World-Building 1: The Seed

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Prof. Sky Alton
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World-Building 1: The Seed

Post by Prof. Sky Alton »

World building can seem very intimidating because of the sheer size of the undertaking. While some people spend years cleverly constructing a world over centuries or even millennia of development (J. R. R. Tolkien), others explore it as they go and only create what they need (a little like JK Rowling). There are advantages to both: creating as you go can be more exciting as you’re telling yourself a story but it also means you might have to spend time fixing inconsistencies later on.

Whichever way you choose to go, you need a seed that can grow into a world. For this prompt, I’d like you to find that seed by either looking from the outside in or inside out. By this I mean you could just write an idea or a vague description of an entire nation, continent or planet, with a view to populating it with places and characters. Alternatively, you could write a scene in a very specific place and then start to think what might lie beyond those borders.

Whichever you choose, it should be a minimum of 200 words long. You’ll earn 20 beans for completing this prompt as well as it counting towards the chance to snag our shiny Quill and Ink award.

There is no deadline as such for these prompts but if you’d like it to count towards your chance of earning the award for a specific year, we’ll need it by the end of that school year. If you’re comfortable sharing, then post below. If not, email your story to us via hol.bookclub @ gmail.com (without the spaces). Oh and remember it’s a good idea to check through your piece carefully for spelling and grammatical errors as they make it harder for people to properly enjoy your work.

Once you have more of an idea about what your world looks like in a geographical sense, head over to Ink Splatters where you can map it out.
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"Some things never change, turn around and the time has flown. Some things stay the same, though the future remains unknown."
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Iverian Gnash
Silver Arrow
Posts: 458
Joined: Mon Sep 03, 2018 2:33 am

Re: World-Building 1: The Seed

Post by Iverian Gnash »

On the island, or rather islands (as one was barely large enough to hold a good game of hide and seek on), the village of Tisle existed. Most people went their entire lives never hearing its name and the villagers went their entire lives with very little if any contact with the outside world (if they even knew a world other than their own existed). While Colombus was 'discovering' America, wars were being fought and won, and politicians were attempting to solve crises, the village of Tisle existed relatively peacefully in its own little bubble. Every now and then someone would leave the cluster of islands and its magical boundaries searching for someplace else (they never came back) and once in a while people would become shipwrecked and end up on the islands for some reason making it past those boundaries.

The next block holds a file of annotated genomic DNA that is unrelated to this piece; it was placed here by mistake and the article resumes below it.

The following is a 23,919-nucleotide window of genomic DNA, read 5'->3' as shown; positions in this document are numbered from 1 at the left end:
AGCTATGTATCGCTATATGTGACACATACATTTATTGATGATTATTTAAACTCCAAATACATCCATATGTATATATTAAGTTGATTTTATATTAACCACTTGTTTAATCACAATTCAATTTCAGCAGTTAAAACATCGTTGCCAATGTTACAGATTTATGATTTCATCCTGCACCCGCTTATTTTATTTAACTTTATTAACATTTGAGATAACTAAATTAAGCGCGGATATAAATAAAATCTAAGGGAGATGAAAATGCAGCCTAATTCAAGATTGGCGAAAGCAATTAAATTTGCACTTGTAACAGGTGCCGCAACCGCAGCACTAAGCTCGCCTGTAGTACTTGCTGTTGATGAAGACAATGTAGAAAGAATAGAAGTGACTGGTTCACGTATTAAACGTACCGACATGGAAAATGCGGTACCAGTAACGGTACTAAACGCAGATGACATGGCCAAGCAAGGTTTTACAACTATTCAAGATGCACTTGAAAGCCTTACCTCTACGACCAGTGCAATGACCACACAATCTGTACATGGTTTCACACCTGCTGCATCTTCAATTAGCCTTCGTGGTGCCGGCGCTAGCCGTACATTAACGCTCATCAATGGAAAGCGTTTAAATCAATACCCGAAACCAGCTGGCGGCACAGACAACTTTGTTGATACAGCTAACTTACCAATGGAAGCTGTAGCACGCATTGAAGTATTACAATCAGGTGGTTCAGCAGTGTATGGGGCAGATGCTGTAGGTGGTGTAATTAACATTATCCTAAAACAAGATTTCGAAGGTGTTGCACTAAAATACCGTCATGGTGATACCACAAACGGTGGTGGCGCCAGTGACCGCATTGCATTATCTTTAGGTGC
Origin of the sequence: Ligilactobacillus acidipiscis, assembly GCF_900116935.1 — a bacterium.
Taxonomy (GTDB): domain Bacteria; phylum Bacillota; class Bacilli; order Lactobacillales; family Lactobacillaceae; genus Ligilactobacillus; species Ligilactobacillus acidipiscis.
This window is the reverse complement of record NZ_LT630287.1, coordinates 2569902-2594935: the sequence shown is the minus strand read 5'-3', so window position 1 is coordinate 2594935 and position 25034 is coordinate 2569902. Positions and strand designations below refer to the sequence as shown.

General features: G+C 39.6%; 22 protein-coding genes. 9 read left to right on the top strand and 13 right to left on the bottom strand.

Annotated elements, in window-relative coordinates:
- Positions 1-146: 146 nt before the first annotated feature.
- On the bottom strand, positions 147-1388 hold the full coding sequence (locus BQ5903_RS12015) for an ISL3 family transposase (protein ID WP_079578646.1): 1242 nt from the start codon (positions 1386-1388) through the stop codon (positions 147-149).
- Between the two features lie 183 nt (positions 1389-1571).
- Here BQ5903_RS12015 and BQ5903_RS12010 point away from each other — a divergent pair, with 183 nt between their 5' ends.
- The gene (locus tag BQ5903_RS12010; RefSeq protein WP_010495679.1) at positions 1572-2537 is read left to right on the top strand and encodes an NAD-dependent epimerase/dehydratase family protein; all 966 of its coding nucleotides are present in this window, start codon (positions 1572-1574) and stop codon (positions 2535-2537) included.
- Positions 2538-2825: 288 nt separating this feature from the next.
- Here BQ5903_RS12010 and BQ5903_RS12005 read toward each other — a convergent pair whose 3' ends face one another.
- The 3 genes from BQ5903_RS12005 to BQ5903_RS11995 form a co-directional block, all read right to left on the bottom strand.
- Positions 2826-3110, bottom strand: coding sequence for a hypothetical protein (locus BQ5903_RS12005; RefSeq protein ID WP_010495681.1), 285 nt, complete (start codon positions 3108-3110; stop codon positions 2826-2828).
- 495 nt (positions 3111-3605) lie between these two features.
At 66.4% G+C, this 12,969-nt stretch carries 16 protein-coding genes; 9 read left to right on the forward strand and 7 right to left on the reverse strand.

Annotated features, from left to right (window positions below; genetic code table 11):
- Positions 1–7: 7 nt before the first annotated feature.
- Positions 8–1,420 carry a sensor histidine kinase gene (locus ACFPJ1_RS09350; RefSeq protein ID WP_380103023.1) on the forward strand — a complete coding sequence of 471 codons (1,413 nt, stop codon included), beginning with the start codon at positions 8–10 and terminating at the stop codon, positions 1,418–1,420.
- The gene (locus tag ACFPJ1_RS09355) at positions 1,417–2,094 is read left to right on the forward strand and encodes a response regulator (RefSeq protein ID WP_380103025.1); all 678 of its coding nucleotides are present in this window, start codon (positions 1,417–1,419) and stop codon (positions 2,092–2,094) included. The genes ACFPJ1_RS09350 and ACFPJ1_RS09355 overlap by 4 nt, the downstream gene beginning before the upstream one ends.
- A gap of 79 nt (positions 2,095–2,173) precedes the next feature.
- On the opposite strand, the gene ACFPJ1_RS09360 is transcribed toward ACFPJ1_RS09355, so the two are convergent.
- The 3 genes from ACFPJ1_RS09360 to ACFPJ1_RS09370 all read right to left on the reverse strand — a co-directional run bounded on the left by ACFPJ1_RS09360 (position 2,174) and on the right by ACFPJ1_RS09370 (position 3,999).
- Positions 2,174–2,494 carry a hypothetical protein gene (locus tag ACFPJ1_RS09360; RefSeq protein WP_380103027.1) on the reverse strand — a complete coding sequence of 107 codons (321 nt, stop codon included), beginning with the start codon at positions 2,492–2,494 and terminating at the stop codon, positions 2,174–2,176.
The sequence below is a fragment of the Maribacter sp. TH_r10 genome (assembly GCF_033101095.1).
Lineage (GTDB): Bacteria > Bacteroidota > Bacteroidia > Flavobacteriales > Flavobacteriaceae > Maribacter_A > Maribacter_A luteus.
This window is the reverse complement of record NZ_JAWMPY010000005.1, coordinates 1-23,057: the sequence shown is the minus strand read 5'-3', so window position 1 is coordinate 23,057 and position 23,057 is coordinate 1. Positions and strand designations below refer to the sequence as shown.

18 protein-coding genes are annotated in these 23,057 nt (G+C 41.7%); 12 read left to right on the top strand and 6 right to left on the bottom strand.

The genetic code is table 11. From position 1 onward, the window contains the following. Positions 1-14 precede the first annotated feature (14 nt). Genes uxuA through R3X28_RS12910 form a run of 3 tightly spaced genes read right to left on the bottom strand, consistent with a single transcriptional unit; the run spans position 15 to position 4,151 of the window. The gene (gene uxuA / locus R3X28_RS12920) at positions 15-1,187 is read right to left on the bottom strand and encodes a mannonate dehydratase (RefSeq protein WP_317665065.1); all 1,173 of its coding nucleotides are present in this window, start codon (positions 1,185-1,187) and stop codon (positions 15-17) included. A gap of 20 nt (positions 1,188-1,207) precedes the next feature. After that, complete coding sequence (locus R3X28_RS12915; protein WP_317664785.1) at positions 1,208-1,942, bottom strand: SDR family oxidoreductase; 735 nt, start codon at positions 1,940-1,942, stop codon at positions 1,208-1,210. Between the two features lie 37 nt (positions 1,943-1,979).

The islands were clustered together, each one incredibly small compared to most people's standards. For instance, if a group of children wished to have a race, it wouldn't be much fun staying on one island and the race could include as many as ten at once. Small but sturdy bridges separated each island from the next making it very easy to travel between them. Each little island was different from the last, no two were the same. Some had pine trees growing on them while others had small hills and mountains.

Legend was that the islands cropped up after a swirl of magical forces hit that section of the Earth forming them. THe islands didn't show on any cameras that were taking photos of the Earth and weren't able to be seen unless you somehow made it past the magical boundaries. The weather always maintained a pleasant temperature - never went below 60 degrees and never above 80. Storms rarely ever cropped up and if they did, it was barely a sprinkle of rain, just enough to give the tops of the trees a nice brush of water to keep them ever so lush and green.

In fact, the only thing the villagers had to worry about was the water surrounding the outskirts because in that brilliantly blue and temptingly cool water where so many spent their days swimming, dangerous sea serpents and giant squid hung out ready to grab the first villager that dared wander into the depths. However, this wasn't an issue most of the time because any sea creatures that would be of concern only hung out on the outskirts of the cluster of islands which made the water running through them entirely safe to use. The villagers were lucky that the creatures chose not to go through the narrow channels between the islands because it made it easy to collect water for everyday necessities (which was surprisingly salt-free even though oceans normally have high levels of salt).

Living on one of the islands of Tisle made for a very content life without many cares in the world.
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